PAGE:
# How to calculate power transmitted by monopoles?

I only studied monopole in sending mode or receiving mode alone but never in both modes together, I have this question which says:

Two vertical λ/4 monopoles are parallel to each other with 20 meters separation between them at 5 GHz. The first monopole is used as a transmitting antenna, while the second one is used as a receiving antenna to receive power from the first one. The transmitting monopole is connected to a 50 ohms lossless transmissions line. The input power to the transmission line of the transmitting monopole is 200 watts. What is the power received by the receiving monopole?

I tried to solve it as follows:

1. I know that quarter-wavelength monopole has impedance = 36.5 ohms so I calculated the reflection efficiency to be = 0.975
2. since no polarization efficiency is given and the line is lossless I assumed the total efficiency = 0.975
3. So the total power transmitted = $$0.975\cdot 200 = 195 \,\text{watt}$$
4. I found a law on the web called Friis transmission equation $$P_r = P_t\cdot G_1\cdot G_2 \cdot\left(\frac{\lambda}{(4\pi R)}\right)^2$$ and I already know that Directivity = 3.2 so $$Pr = 195\cdot 3.2\cdot 3.2\cdot 0.975\cdot (0.06/(4\pi 20))^2 = 1\cdot 10^{-4}$$ which I think is too low power. What did I do wrong or how to use this law?
• "which I think is too low power" I think the intent of the question is exactly to teach you that a lot of power transmitted isn't equal to a lot of power received yet results in plenty of signal-to-noise. It's one of the things that makes radio operation interesting. – Mast Jun 8 at 7:43

10⁻⁴
which I think is too low power.

Why? Gut feeling says that is actually pretty good a transmission for such a distance.

Notice how your free space path loss is

$$\left(\frac{\lambda}{R}\right)^2\cdot\frac1{16\pi^2}\approx \left(\frac{\lambda}{R}\right)^2 \cdot \frac1{160}$$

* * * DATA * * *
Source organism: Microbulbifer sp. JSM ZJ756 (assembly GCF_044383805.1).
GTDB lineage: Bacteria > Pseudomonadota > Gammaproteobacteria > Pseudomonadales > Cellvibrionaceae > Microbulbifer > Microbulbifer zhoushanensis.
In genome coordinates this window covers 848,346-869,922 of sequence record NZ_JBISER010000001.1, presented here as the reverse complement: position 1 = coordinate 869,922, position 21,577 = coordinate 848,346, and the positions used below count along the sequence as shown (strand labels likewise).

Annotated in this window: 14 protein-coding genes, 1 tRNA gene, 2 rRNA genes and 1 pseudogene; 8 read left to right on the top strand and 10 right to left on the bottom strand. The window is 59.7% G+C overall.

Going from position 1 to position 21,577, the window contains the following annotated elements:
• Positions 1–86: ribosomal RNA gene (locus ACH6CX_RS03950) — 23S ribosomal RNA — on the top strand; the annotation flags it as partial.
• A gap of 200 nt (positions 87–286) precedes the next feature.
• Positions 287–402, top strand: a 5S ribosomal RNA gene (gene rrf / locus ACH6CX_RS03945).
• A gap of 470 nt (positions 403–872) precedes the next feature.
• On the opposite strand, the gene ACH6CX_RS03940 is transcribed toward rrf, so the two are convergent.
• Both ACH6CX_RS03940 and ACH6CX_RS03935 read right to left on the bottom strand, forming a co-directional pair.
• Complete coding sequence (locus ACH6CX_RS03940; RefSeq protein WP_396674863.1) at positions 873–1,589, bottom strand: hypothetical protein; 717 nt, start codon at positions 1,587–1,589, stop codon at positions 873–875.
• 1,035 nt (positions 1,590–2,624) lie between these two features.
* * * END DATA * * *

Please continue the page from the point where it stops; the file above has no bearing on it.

and $$\frac\lambda R=3\cdot10^{-3}, \left(\frac\lambda R\right)^2=9\cdot10^{-6}$$, so it sounds pretty OK that only a tiny fraction of power reaches the receiver.

10⁻⁴ W is still -10 dBm. That's "screaming loud" in terms of received radio power. GSM phones work at -110 dBm. That's ten billion times less power.

To compare this to a different system running at around 5 GHz: IEEE802.11ac (modern Wifi), using a 80 MHz channel, can run at full 433 Mb/s (without even using MIMO) when received signal power is -50 dBm.

Also, the order of magnitude of the free space path loss coefficient highlights a different aspect: It really doesn't matter whether your antenna is perfectly matched. A couple centimeters in distance make up for your 97% efficiency. (also, strictly speaking, the quarter-wavelenght monopole doesn't have a 36Ω impedance, it has (36+j21)Ω or so impedance. Again, this doesn't matter in reality as much as people tend to think.)

• Thank you so much – Poky Jun 7 at 17:28

A quick conceptual way to check it is this:

• picture a 200 watt light bulb
• 20 metres away, work out how much light falls on an area of about $${\lambda\over{2}}$$ by $${\lambda\over{2}}$$

This is the power received by the second antenna. The area of a 20 metre sphere is 5000 $$m^2$$ and the capture area is $${1\over1600} m^2$$ so you can see the large ratio right there.

There is no polarisation loss, as you say, but I would call it mismatch loss, not efficiency. Although the net effect is the same, efficiency implies a loss of power in the antenna, while mismatch between 37 and 50 Ohms results in some power being reflected back to the source instead of being radiated.

The question doesn't say what the receiver impedance is, it's reasonable to assume 50 Ohms. Then you can calculate the mismatch loss on receive, which is the same as on transmit.

One last interesting point - the gain of the monopole is only 3, or 5 dBi, when you are above the same infinite conducting ground. So for this example to work, there would have to be a continuous sheet of metal, not just 20 metres long, but perhaps 40 x 40 metres, with the monopoles mounted in it. No problem for an example, but unlikely in practice. Perhaps this could happen on the top of an aircraft or a ship.
The antenna described as "monopole_with_limited_ground" like you might make with a piece of wire and a tin can has a gain of more like 1.0 or 0 dBi, on the horizon, when considered as a whole, so the figures would be a bit different.

• Thanks for these interesting examples – Poky Jun 7 at 23:21